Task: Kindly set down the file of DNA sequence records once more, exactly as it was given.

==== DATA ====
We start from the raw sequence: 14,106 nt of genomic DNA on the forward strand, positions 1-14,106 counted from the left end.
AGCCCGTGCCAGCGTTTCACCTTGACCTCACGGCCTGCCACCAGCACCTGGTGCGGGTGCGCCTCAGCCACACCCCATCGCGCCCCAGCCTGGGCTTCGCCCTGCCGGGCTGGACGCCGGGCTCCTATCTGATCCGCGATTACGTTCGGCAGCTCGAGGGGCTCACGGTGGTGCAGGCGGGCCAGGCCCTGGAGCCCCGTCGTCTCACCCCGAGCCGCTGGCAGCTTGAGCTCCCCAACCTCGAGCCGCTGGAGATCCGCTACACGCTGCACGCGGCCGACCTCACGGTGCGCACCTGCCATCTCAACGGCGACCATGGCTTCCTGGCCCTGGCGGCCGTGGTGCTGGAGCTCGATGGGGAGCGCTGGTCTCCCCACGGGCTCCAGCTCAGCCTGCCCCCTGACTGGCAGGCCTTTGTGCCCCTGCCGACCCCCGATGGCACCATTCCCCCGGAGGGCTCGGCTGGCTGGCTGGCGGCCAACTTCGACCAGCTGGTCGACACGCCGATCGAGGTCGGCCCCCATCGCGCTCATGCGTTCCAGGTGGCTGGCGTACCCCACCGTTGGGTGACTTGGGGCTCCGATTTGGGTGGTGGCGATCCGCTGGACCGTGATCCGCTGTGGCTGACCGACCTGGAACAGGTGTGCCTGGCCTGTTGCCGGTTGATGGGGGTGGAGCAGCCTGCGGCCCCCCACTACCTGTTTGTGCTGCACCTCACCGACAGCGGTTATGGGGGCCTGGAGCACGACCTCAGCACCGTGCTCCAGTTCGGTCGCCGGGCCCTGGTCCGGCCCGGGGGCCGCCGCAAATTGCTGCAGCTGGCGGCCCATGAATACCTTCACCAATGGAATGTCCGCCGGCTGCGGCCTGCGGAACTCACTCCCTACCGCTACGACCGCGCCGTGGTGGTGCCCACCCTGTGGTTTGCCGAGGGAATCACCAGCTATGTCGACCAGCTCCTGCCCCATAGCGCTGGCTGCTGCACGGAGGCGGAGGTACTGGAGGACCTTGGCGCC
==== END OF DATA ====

We start from the raw sequence: 14,106 nt of genomic DNA on the forward strand, positions 1-14,106 counted from the left end.
AGCCCGTGCCAGCGTTTCACCTTGACCTCACGGCCTGCCACCAGCACCTGGTGCGGGTGCGCCTCAGCCACACCCCATCGCGCCCCAGCCTGGGCTTCGCCCTGCCGGGCTGGACGCCGGGCTCCTATCTGATCCGCGATTACGTTCGGCAGCTCGAGGGGCTCACGGTGGTGCAGGCGGGCCAGGCCCTGGAGCCCCGTCGTCTCACCCCGAGCCGCTGGCAGCTTGAGCTCCCCAACCTCGAGCCGCTGGAGATCCGCTACACGCTGCACGCGGCCGACCTCACGGTGCGCACCTGCCATCTCAACGGCGACCATGGCTTCCTGGCCCTGGCGGCCGTGGTGCTGGAGCTCGATGGGGAGCGCTGGTCTCCCCACGGGCTCCAGCTCAGCCTGCCCCCTGACTGGCAGGCCTTTGTGCCCCTGCCGACCCCCGATGGCACCATTCCCCCGGAGGGCTCGGCTGGCTGGCTGGCGGCCAACTTCGACCAGCTGGTCGACACGCCGATCGAGGTCGGCCCCCATCGCGCTCATGCGTTCCAGGTGGCTGGCGTACCCCACCGTTGGGTGACTTGGGGCTCCGATTTGGGTGGTGGCGATCCGCTGGACCGTGATCCGCTGTGGCTGACCGACCTGGAACAGGTGTGCCTGGCCTGTTGCCGGTTGATGGGGGTGGAGCAGCCTGCGGCCCCCCACTACCTGTTTGTGCTGCACCTCACCGACAGCGGTTATGGGGGCCTGGAGCACGACCTCAGCACCGTGCTCCAGTTCGGTCGCCGGGCCCTGGTCCGGCCCGGGGGCCGCCGCAAATTGCTGCAGCTGGCGGCCCATGAATACCTTCACCAATGGAATGTCCGCCGGCTGCGGCCTGCGGAACTCACTCCCTACCGCTACGACCGCGCCGTGGTGGTGCCCACCCTGTGGTTTGCCGAGGGAATCACCAGCTATGTCGACCAGCTCCTGCCCCATAGCGCTGGCTGCTGCACGGAGGCGGAGGTACTGGAGGACCTTGGCGCC